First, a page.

Beyonce’s Formation World Tour Message Is Deeply Personal
Beyoncé’s 2016 Formation World Tour came to an end in early October, with a final show on Oct. 7, 2016 at MetLife Stadium in East Rutherford, New Jersey. Throughout the course of this incredible, globe-spanning tour, audiences were treated to an uplifting display of singing, dancing, effects, and an extremely powerful and important message.
The most important message Beyoncé sends through her music, performances, videos, etc. is one of self-love, self-acceptance, self-respect, self-honor, and self-discovery.
The performance given at the Formation World Tour initially seems to tell the narrative of Beyoncé’s evolving relationship with Jay-Z, but eventually it emerges as a tale of self-discovery, seamlessly intertwining old and new songs to tell her story.
Kicking off the opening number, 2016’s Queen Bey says to the audience, “If you know exactly who you are and where you come from say ‘I slay,'” which was met with the exact response that one would imagine– an entire stadium of people screaming “I slay” in unison. Then she says, “If you are proud of who you are and where you come from say ‘I slay,'” which was again met with the same response.
Then the show really began. Bey (along with dancers, band, and techies) performed songs which perhaps depicted her attitude before her relationships (‘Run The World,’ ‘Bow Down’).
These songs transitioned into more relationship-oriented pieces like “Mine,” “Hold Up,” and “Countdown,” which appeared to represent her first relationship, or perhaps her first try with Jay-Z.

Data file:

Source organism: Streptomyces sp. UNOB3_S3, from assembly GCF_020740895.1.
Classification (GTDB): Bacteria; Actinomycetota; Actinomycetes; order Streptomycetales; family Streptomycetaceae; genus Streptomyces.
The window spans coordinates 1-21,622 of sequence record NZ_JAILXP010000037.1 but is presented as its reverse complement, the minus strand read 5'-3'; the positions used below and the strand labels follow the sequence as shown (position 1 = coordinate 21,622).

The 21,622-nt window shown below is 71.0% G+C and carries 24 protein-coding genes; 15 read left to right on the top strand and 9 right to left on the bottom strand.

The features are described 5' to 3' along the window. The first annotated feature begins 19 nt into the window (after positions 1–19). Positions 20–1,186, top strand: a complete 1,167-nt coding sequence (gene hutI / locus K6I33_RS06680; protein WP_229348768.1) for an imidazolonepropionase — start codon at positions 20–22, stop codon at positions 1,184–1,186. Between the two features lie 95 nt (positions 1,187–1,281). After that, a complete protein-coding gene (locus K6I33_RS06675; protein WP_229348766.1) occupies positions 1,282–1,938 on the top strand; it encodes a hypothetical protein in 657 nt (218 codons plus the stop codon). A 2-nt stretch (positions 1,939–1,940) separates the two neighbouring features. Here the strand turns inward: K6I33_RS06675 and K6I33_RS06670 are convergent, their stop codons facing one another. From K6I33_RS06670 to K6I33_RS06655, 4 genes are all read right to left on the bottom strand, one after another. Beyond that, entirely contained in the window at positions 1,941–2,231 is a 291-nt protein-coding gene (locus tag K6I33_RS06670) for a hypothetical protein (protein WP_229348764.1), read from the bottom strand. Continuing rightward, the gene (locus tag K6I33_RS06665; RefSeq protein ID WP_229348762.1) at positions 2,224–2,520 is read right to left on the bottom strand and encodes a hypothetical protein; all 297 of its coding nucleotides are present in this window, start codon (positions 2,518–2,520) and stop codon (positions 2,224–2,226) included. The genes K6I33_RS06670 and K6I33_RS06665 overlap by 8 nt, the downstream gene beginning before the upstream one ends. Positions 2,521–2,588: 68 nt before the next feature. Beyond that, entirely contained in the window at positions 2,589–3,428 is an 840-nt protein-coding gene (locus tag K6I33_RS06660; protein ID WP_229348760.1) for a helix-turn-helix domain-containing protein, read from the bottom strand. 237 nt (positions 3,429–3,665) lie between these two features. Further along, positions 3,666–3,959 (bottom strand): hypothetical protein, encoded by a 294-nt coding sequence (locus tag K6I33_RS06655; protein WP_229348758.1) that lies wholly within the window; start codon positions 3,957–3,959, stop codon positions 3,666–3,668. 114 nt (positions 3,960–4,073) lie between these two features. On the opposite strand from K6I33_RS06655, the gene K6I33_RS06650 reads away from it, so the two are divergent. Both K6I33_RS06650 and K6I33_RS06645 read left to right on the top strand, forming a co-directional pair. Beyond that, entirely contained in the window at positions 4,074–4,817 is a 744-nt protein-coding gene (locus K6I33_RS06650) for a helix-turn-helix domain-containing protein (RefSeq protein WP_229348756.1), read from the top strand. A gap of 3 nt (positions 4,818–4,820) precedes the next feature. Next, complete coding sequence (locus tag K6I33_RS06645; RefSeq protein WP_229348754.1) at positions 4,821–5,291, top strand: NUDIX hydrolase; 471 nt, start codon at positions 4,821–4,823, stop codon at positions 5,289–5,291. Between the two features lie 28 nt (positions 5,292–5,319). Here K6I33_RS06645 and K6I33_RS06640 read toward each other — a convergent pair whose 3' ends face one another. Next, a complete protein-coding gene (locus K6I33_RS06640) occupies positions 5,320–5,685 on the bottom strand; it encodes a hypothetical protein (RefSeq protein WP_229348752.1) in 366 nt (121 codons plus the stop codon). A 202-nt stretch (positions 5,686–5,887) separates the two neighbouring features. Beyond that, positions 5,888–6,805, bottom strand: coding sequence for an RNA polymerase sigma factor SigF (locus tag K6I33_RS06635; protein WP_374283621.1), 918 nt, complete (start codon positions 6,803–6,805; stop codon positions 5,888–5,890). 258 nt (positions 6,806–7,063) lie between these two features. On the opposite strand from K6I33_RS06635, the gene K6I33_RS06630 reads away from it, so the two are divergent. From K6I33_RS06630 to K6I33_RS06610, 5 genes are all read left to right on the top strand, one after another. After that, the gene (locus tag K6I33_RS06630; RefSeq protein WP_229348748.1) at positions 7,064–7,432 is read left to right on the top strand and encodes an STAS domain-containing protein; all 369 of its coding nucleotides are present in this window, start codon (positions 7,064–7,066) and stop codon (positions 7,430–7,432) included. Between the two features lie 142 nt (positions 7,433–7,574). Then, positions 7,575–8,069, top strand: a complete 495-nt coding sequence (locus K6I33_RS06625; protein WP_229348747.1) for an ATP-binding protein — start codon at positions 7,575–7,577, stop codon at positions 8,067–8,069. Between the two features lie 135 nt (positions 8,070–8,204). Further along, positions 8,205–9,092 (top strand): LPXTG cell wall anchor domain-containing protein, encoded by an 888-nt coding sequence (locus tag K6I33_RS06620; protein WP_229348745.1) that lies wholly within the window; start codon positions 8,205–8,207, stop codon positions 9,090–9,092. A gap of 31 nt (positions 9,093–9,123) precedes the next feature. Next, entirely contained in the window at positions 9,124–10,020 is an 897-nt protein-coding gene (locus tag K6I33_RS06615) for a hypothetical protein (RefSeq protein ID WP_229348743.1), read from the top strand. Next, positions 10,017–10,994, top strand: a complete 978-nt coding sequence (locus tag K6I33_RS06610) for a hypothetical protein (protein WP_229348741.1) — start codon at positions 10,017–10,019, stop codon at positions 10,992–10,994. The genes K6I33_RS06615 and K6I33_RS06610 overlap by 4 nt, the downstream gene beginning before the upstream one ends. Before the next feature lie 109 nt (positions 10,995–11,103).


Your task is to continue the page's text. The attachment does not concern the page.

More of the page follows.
Next, she stood alone onstage and performed “Me, Myself, and I” after telling the audience, “The most important relationship is the one you have with yourself.” After that, she sang ‘”Runnin (Lose It All),” a song by Naughty Boy which Bey is featured on, and that features the line, “if I lose myself, I lose it all.” This seems to represent her getting back to herself after a relationship ends, something that happens to everyone after an important relationship is over.
The rest of the show basically continues this alternating pattern of falling hard in love, and then allowing that love to end and having to pick up the pieces of yourself afterwards. She ends the show by saying, “I’m just a girl from Houston, TX,” with an adorable smile and a laugh.
This tour serves as Beyoncé making the statement that she, just like anyone else, falls deep in love and sometimes loses herself in her relationship, but has learned with time and experience that the the most important thing in maintaining a successful relationship is to get to know yourself and to get to love yourself before you’re able to know and love someone else.
Beyoncé’s message is powerful and important; it is something beyond the political and societal statements that everyone seems to think are ruining her music (or making it better, in some opinions). This statement is deeply personal and is meant to be received by each and every one of her fans in the audience. Beyoncé succeeds in making each audience member feel singularly important, and, among all of those people, her message feels like advice from a friend.